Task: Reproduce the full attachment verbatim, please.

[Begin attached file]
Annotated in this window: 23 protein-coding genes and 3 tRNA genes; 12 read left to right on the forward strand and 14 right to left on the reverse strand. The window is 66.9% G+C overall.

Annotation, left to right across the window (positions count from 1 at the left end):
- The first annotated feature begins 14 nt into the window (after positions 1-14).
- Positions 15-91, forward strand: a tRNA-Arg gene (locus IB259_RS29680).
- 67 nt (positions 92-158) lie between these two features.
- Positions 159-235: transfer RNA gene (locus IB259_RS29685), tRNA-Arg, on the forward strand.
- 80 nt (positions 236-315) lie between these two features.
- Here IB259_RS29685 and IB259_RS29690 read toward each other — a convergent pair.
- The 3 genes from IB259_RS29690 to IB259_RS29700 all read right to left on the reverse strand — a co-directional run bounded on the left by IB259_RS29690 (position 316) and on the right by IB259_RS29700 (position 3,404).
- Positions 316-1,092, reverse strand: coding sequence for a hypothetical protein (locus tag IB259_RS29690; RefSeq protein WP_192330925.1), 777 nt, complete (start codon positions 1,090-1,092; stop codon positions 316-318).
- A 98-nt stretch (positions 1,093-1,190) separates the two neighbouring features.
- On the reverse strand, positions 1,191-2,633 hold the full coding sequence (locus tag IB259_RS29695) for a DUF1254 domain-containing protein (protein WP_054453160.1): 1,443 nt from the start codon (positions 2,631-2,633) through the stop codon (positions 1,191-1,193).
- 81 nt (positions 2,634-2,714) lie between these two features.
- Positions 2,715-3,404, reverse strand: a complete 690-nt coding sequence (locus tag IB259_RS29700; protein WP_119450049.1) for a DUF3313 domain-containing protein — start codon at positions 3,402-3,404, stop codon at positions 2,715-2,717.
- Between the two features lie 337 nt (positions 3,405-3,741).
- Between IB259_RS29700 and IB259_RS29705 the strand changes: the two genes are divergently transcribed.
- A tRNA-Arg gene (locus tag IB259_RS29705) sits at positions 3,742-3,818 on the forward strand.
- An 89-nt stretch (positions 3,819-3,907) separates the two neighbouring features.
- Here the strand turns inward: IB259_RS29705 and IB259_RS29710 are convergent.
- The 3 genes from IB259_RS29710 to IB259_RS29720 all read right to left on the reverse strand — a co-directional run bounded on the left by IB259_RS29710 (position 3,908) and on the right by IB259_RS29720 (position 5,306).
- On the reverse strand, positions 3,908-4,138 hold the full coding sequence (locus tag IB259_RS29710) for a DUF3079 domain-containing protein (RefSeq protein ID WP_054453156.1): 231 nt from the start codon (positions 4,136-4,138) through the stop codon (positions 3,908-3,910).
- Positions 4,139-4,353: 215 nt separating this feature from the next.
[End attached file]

Annotated in this window: 23 protein-coding genes and 3 tRNA genes; 12 read left to right on the forward strand and 14 right to left on the reverse strand. The window is 66.9% G+C overall.

Annotation, left to right across the window (positions count from 1 at the left end):
- The first annotated feature begins 14 nt into the window (after positions 1-14).
- Positions 15-91, forward strand: a tRNA-Arg gene (locus IB259_RS29680).
- 67 nt (positions 92-158) lie between these two features.
- Positions 159-235: transfer RNA gene (locus IB259_RS29685), tRNA-Arg, on the forward strand.
- 80 nt (positions 236-315) lie between these two features.
- Here IB259_RS29685 and IB259_RS29690 read toward each other — a convergent pair.
- The 3 genes from IB259_RS29690 to IB259_RS29700 all read right to left on the reverse strand — a co-directional run bounded on the left by IB259_RS29690 (position 316) and on the right by IB259_RS29700 (position 3,404).
- Positions 316-1,092, reverse strand: coding sequence for a hypothetical protein (locus tag IB259_RS29690; RefSeq protein WP_192330925.1), 777 nt, complete (start codon positions 1,090-1,092; stop codon positions 316-318).
- A 98-nt stretch (positions 1,093-1,190) separates the two neighbouring features.
- On the reverse strand, positions 1,191-2,633 hold the full coding sequence (locus tag IB259_RS29695) for a DUF1254 domain-containing protein (protein WP_054453160.1): 1,443 nt from the start codon (positions 2,631-2,633) through the stop codon (positions 1,191-1,193).
- 81 nt (positions 2,634-2,714) lie between these two features.
- Positions 2,715-3,404, reverse strand: a complete 690-nt coding sequence (locus tag IB259_RS29700; protein WP_119450049.1) for a DUF3313 domain-containing protein — start codon at positions 3,402-3,404, stop codon at positions 2,715-2,717.
- Between the two features lie 337 nt (positions 3,405-3,741).
- Between IB259_RS29700 and IB259_RS29705 the strand changes: the two genes are divergently transcribed.
- A tRNA-Arg gene (locus tag IB259_RS29705) sits at positions 3,742-3,818 on the forward strand.
- An 89-nt stretch (positions 3,819-3,907) separates the two neighbouring features.
- Here the strand turns inward: IB259_RS29705 and IB259_RS29710 are convergent.
- The 3 genes from IB259_RS29710 to IB259_RS29720 all read right to left on the reverse strand — a co-directional run bounded on the left by IB259_RS29710 (position 3,908) and on the right by IB259_RS29720 (position 5,306).
- On the reverse strand, positions 3,908-4,138 hold the full coding sequence (locus tag IB259_RS29710) for a DUF3079 domain-containing protein (RefSeq protein ID WP_054453156.1): 231 nt from the start codon (positions 4,136-4,138) through the stop codon (positions 3,908-3,910).
- Positions 4,139-4,353: 215 nt separating this feature from the next.